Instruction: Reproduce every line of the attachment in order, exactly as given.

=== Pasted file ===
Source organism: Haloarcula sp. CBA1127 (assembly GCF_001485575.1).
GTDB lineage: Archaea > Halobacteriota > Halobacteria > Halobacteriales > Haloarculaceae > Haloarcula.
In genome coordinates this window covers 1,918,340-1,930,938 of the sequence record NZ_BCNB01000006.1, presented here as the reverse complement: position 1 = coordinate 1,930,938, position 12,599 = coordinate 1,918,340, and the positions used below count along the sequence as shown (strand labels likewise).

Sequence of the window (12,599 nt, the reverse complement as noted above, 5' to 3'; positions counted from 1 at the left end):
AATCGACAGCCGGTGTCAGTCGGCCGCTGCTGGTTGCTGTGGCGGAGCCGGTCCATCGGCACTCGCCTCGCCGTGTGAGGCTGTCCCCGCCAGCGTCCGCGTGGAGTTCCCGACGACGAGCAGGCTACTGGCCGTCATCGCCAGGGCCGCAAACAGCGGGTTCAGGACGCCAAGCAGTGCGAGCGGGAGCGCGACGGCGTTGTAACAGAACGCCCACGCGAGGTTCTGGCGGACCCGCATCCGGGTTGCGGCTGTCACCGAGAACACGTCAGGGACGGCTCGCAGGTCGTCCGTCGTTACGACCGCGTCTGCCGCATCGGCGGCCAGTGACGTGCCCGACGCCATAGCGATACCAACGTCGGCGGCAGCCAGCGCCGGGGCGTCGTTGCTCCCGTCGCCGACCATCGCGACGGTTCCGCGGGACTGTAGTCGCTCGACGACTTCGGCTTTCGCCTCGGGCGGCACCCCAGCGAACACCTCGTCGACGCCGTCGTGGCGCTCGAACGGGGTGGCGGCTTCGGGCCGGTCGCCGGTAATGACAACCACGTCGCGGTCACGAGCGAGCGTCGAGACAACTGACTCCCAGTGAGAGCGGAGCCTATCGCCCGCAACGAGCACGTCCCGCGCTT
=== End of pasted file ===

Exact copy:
Source organism: Haloarcula sp. CBA1127 (assembly GCF_001485575.1).
GTDB lineage: Archaea > Halobacteriota > Halobacteria > Halobacteriales > Haloarculaceae > Haloarcula.
In genome coordinates this window covers 1,918,340-1,930,938 of the sequence record NZ_BCNB01000006.1, presented here as the reverse complement: position 1 = coordinate 1,930,938, position 12,599 = coordinate 1,918,340, and the positions used below count along the sequence as shown (strand labels likewise).

Sequence of the window (12,599 nt, the reverse complement as noted above, 5' to 3'; positions counted from 1 at the left end):
AATCGACAGCCGGTGTCAGTCGGCCGCTGCTGGTTGCTGTGGCGGAGCCGGTCCATCGGCACTCGCCTCGCCGTGTGAGGCTGTCCCCGCCAGCGTCCGCGTGGAGTTCCCGACGACGAGCAGGCTACTGGCCGTCATCGCCAGGGCCGCAAACAGCGGGTTCAGGACGCCAAGCAGTGCGAGCGGGAGCGCGACGGCGTTGTAACAGAACGCCCACGCGAGGTTCTGGCGGACCCGCATCCGGGTTGCGGCTGTCACCGAGAACACGTCAGGGACGGCTCGCAGGTCGTCCGTCGTTACGACCGCGTCTGCCGCATCGGCGGCCAGTGACGTGCCCGACGCCATAGCGATACCAACGTCGGCGGCAGCCAGCGCCGGGGCGTCGTTGCTCCCGTCGCCGACCATCGCGACGGTTCCGCGGGACTGTAGTCGCTCGACGACTTCGGCTTTCGCCTCGGGCGGCACCCCAGCGAACACCTCGTCGACGCCGTCGTGGCGCTCGAACGGGGTGGCGGCTTCGGGCCGGTCGCCGGTAATGACAACCACGTCGCGGTCACGAGCGAGCGTCGAGACAACTGACTCCCAGTGAGAGCGGAGCCTATCGCCCGCAACGAGCACGTCCCGCGCTT